The Czech-born composer Anton Reicha (1770-1836) was an exact contemporary of Beethoven, and his close friend from their mid-teens. The music of each man demonstrates an awareness of what the other was doing: they showed each other their compositions-in-progress. But although Reicha was closely associated with one of the best-known names in western culture, his own music has been grievously neglected: only his woodwind quintets have achieved any currency. Of his vast cycle of almost forty string quartets just one had been recorded before — an omission this ambitious project intends to put right, thereby revealing one of the most inventive and engaging spirits in classical music.
Kreutzer Quartet, string quartet
String Quartet in E flat major, Op. 48, No. 3 (1802–3) https://d3i77y9w5vf4up.cloudfront.net/TOCC0040/TOCC0040t05.mp3
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Catalogue No: TOCC0040EAN/UPC: 5060113440402Release Date: 03.03.2014Composer: Anton Reicha Artists: Kreutzer Quartet
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Norman Lebrecht :
“…This is – I say it rarely – essential listening. …Recorded here for the first time, they take Beethoven’s classical language and push it through the Romantic barrier – so much so that you might be listening to an early draft of Beethoven’s Razumovsky quartets. In other words, Reicha’s music sounds like the missing link between early and middle period Beethoven… These two quartets are indispensable entry points into Beethoven’s inner world.” Sinfini Music
“… We hear another eloquently provocative batch of interpretations by the Kreutzer Quartet in good audio. The accompanying notes are peerless in their quality. … The quartets do indeed originate chronologically between Beethoven’s op.18 and his ‘Razumovsky’ quartets, and there are elements of both sound-worlds mirrored in Reicha. Yet he was no slavish borrower of his friend’s ideas, and whilst he was as melodically fertile as Beethoven, he happily ‘out-dissonates’ him in his fearless experimentation. This is self-evident as far as the breathtakingly imaginative C minor quartet is concerned. Reicha himself referred to his ‘great penchant for doing the unusual in composition’, which comes out, in Drummond’s words, ‘as if Reicha in his string quartets overheard late Beethoven and late Schubert, overheard Schumann and Brahms and Dvořák, overheard Bartók and modern jazz.’” MusicWeb International
Greg Pagel :
“…They are excellent works, quite daring and full of surprises. Reicha was a friend of Beethoven, and they drew inspiration from each other. Like the previous volume, this release is full of great music. The best word to describe these works is perhaps “unpredictable”. You never know what’s coming, and I find myself smiling and sometimes chuckling as I listen.” American Record Guide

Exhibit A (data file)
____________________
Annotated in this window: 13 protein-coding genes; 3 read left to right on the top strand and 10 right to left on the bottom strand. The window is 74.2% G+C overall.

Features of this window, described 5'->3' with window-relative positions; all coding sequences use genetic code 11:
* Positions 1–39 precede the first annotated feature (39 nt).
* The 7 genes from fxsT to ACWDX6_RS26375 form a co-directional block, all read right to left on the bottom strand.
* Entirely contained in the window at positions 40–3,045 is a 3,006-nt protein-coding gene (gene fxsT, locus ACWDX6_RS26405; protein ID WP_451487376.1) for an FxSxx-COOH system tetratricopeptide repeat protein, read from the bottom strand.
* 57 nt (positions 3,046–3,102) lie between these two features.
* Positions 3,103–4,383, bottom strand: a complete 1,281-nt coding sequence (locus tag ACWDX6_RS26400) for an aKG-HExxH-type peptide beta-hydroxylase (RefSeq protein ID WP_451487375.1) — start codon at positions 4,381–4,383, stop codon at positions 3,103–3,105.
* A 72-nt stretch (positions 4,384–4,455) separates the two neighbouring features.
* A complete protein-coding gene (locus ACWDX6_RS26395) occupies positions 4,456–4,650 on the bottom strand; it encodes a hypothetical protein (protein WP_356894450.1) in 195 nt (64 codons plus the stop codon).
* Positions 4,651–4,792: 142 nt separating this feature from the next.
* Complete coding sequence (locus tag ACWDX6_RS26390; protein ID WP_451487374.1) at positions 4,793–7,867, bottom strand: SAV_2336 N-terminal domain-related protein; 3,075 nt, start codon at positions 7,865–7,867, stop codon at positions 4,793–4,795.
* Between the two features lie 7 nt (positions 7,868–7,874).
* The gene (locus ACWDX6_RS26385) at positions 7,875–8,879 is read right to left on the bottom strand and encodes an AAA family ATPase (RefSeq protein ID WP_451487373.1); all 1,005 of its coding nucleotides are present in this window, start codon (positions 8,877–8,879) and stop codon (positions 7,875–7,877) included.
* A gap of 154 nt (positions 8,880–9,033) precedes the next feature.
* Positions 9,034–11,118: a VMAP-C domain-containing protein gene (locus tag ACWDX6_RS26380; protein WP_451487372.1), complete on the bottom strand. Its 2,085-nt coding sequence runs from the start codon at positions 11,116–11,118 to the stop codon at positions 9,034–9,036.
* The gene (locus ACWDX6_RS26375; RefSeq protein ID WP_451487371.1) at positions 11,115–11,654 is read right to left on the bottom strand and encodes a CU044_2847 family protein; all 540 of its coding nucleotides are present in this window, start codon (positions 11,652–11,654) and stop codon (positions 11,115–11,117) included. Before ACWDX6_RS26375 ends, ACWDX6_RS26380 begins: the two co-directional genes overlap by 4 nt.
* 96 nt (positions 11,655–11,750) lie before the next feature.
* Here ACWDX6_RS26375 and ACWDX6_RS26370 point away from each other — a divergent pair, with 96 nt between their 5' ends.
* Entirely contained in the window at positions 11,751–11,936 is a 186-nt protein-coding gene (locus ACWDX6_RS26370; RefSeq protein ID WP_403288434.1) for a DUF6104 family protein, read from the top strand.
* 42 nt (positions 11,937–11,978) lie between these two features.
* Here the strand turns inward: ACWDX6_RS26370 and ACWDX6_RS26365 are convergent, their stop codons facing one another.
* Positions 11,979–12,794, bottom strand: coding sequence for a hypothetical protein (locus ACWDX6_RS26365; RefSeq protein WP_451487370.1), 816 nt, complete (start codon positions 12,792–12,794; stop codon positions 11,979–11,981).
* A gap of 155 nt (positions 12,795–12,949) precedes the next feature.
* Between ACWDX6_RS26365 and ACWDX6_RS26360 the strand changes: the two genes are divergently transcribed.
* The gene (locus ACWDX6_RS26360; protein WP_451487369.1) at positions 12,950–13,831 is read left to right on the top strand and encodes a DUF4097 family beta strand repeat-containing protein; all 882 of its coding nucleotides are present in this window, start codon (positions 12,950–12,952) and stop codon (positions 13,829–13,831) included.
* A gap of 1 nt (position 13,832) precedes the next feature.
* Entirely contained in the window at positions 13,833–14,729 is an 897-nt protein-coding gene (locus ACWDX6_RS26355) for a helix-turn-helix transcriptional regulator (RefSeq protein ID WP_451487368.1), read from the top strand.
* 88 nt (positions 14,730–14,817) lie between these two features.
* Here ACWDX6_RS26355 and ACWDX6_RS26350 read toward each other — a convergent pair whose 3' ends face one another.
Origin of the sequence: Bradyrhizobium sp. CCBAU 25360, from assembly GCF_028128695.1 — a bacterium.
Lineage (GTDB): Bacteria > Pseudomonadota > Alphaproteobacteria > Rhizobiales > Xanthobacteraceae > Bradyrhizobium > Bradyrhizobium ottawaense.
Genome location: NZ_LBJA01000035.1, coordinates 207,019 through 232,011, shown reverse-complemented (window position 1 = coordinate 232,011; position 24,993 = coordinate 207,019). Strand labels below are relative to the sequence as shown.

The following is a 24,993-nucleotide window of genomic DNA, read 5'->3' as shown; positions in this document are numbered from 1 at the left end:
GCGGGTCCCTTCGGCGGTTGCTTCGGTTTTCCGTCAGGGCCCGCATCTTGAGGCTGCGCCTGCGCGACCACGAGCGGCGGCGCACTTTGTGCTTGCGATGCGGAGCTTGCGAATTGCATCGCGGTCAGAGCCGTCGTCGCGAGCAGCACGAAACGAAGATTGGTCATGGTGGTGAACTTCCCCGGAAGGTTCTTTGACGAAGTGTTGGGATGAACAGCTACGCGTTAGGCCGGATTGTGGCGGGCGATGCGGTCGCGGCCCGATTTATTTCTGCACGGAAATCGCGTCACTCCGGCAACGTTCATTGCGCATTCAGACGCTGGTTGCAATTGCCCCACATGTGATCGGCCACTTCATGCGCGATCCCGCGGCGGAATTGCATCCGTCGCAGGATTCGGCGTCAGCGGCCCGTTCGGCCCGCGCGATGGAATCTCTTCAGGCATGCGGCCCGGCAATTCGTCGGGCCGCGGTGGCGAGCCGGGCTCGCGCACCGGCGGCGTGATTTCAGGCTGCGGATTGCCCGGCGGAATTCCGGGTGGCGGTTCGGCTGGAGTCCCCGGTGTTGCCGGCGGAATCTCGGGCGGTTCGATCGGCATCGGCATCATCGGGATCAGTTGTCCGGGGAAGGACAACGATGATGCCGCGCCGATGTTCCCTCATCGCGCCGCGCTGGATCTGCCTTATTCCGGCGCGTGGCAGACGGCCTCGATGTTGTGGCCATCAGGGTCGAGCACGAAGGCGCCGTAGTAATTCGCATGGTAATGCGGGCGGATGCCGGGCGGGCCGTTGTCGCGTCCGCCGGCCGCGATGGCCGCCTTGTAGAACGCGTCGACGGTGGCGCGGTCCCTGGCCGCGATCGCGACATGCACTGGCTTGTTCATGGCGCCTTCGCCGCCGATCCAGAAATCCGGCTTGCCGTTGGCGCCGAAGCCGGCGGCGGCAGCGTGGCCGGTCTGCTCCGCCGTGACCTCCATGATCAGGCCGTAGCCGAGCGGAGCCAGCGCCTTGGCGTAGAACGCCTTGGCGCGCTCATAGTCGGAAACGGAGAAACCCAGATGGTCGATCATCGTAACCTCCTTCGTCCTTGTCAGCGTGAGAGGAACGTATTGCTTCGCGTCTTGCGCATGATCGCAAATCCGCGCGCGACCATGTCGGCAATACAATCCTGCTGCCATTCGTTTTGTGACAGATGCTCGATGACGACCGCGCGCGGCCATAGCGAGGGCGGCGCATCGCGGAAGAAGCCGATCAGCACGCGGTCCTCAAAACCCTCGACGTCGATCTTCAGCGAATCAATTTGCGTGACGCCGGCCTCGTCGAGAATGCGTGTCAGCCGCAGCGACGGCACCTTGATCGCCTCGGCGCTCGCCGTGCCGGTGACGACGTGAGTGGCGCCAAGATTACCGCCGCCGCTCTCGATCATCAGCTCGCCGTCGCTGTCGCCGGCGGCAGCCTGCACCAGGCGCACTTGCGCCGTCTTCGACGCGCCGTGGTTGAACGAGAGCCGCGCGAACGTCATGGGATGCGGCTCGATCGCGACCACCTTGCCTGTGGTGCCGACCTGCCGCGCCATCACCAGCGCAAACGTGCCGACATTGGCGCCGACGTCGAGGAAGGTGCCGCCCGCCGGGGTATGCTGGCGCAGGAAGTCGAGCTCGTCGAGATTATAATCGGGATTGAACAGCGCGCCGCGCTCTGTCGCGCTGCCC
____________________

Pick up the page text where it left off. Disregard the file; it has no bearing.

Jonathan Woolf :
“… The earlier quartet in E♭Major was written between 1802 and 1803 and pays homage not to Beethoven but to Mozart, whose K 428 Quartet was the third of his set of six dedicated to Haydn. There is also the matter of its length. At 17 minutes in this performance it is gargantuan, possibly the longest quartet movement yet written, and it’s a tribute to the Kreutzer Quartet that is projects Reicha’s absorption of and extrapolation on his model so cohesively. … There are certainly opportunities here to explore Reicha’s wilder side; in the Minuet and Trio traces of his sheer oddity are to be noted, and one feels the players straining every sinew to explore those exaggerations, as in the finale one hears them mining the brief, almost cudgeling, insistence of the music amidst the fugue. … If his chamber music is anything to go by, Reicha must have been a florid, even incessant conversationalist. The music is in constant motion, even across long spans, vivid, dramatic, and often theatrical. The later quartet, programmed first, offers more evidence of his inventive, often non-linear writing. There is a cussed quality to much of this quartet, insistent and even raw, that makes it sonically especially appealing. At points it evokes Mozart and Beethoven’s op.18 sets, but Reicha casts his net wider still in the slow movement. Here he turns back to the Baroque, with writing of great yearning and intimacy. … Reicha’s quartets confound expectation. Their nervous, sometimes brittle quality emphasizes the non-conformist element, whilst homage situates them in the direct lineage of (though very different from) Haydn and Mozart and as a second cousin of Beethoven. They are of considerable historical and musical value and have been admirably served here.” Fanfare
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